Mercier, Ocean Ripeka, Alan King Hunt, & Philip Lester (in press, 2019). Novel biotechnologies for eradicating wasps: Seeking Māori studies students’ perspectives with Q method. Kōtuitui: New Zealand Journal of Social Sciences Online, 14. (doi: 10.1080/1177083X.2019.1578245) (Link: https://www.tandfonline.com/doi/full/10.1080/1177083X.2019.1578245) (https://www.tandfonline.com/doi/pdf/10.1080/1177083X.2019.1578245?needAccess=true)
Abstract: Aligned with the New Zealand government’s ‘Predator-Free 2050’ target for Aotearoa New Zealand, National Science Challenge: Our Biological Heritage supports research into five distinct ‘novel biotechnological controls’ of exotic wasps. A framing question within this project is which controls are considered ‘socially acceptable’ and thus suitable for further development to control and potentially eradicate introduced wasps? How can the public answer this question without first engaging with complex technologies? Can they develop and express an informed view that still reflects their ‘gut’ reactions and unique positions? To model and explore the views of an ‘informed public’, university students in Māori studies engaged in reflection, writing and mapping activities; choice and ranking exercises; Q Method; and focus group interviews. Amongst the interviewees, Q Method analysis distinguished three ‘factors’, describing unique viewpoints: those who see the potential of biotechnologies, those who are in doubt about them and those in a position of trust in scientists. Overall, the group see potential in new biotechnologies for wasps but are wary of political, economic and social decision-making mechanisms.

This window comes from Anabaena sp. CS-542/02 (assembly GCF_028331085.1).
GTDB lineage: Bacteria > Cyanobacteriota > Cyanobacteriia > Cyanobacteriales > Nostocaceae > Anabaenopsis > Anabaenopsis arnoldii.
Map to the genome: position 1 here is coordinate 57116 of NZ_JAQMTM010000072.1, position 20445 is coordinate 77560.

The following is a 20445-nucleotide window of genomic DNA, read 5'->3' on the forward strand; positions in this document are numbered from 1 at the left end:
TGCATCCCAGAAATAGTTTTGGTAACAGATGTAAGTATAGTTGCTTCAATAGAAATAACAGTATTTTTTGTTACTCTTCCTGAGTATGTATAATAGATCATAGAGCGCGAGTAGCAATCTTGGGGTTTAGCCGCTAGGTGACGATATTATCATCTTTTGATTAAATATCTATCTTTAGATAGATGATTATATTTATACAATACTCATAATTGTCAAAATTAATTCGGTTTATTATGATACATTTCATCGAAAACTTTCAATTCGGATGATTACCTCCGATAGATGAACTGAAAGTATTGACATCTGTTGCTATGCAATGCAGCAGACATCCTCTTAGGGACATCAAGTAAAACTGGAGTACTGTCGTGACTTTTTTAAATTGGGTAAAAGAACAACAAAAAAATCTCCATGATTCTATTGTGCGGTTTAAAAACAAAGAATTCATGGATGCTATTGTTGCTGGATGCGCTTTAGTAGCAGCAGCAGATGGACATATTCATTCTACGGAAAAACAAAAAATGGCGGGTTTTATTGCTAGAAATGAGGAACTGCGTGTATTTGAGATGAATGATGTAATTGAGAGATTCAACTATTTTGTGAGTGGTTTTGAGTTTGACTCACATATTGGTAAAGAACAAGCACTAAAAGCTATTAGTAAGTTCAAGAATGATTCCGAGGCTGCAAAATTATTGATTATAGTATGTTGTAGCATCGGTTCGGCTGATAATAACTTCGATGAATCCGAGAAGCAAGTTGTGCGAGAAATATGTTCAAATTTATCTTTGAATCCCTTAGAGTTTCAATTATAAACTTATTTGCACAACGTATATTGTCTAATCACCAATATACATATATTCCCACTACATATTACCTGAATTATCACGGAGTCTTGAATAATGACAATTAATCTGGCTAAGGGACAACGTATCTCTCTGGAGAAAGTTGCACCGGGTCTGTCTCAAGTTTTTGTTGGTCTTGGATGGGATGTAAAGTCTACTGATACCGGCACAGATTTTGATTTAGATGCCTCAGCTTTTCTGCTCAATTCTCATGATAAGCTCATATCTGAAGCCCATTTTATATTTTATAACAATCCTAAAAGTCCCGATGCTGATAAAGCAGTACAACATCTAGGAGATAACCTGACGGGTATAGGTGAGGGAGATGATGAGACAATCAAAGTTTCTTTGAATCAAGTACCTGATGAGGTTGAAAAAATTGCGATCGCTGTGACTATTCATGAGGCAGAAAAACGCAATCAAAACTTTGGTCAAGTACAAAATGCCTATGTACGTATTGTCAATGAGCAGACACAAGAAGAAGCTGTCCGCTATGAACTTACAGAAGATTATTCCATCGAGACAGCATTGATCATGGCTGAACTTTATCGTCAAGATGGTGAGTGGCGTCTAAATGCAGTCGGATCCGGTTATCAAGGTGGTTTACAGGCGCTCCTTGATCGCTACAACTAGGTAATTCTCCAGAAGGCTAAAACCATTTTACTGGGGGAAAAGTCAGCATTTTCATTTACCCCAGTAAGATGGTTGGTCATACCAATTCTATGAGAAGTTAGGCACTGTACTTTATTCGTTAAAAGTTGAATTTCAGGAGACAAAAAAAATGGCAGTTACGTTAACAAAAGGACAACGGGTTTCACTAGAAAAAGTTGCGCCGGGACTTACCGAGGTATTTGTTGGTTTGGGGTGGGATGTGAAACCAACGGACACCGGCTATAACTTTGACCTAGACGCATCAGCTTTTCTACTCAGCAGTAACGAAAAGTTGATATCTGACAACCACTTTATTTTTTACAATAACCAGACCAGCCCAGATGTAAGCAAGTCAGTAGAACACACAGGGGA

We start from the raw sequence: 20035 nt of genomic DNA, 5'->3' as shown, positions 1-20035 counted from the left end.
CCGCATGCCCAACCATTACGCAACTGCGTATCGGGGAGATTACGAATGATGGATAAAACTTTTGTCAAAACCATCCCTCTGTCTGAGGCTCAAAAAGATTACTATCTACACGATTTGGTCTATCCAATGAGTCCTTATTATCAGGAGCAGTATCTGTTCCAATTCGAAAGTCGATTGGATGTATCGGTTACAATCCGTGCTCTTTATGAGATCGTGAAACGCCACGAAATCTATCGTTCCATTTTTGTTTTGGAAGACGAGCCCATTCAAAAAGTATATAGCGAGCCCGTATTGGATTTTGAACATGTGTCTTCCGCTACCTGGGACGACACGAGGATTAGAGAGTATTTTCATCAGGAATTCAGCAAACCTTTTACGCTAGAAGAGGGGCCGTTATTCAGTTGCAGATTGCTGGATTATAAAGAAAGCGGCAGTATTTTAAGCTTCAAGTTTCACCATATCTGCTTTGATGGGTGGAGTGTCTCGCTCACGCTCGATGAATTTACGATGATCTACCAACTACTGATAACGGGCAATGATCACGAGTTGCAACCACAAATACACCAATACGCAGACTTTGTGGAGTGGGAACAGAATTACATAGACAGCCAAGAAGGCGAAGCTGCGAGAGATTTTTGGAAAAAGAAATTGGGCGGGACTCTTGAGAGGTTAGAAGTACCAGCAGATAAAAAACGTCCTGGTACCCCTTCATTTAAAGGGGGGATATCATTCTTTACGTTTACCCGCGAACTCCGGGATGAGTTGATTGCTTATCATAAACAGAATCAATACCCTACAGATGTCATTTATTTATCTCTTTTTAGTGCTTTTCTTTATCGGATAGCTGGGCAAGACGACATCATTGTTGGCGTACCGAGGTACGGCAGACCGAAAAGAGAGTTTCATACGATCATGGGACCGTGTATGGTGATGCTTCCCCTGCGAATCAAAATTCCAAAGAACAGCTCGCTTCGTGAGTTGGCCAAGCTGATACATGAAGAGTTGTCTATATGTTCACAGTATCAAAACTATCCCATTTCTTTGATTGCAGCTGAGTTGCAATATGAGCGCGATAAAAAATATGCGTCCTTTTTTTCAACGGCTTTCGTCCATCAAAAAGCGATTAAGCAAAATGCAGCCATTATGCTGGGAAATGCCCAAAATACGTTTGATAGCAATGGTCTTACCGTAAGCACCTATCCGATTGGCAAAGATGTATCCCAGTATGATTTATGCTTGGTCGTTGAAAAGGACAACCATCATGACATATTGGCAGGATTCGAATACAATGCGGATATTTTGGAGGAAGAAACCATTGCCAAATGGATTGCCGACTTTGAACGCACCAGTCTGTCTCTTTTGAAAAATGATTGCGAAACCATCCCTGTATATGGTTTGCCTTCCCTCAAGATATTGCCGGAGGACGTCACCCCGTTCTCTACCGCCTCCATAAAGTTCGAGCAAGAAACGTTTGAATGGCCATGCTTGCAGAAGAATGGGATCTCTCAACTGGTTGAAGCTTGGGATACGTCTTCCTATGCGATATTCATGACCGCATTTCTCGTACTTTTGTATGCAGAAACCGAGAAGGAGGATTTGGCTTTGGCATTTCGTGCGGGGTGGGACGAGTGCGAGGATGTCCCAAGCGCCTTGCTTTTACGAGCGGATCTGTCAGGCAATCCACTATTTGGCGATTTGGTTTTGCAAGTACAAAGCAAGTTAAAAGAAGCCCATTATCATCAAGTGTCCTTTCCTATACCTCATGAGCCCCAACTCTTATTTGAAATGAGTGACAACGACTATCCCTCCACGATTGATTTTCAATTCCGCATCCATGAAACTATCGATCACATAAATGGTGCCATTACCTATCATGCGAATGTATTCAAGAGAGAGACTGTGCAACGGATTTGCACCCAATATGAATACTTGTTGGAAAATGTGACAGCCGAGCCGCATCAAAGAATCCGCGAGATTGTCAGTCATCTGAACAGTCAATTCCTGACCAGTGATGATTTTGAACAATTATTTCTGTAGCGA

Ocean Ripeka Mercier <firstname.lastname@example.org> is affiliated with Te Kawa a Māui––School of Māori Studies, Victoria University of Wellington, Wellington, NZ.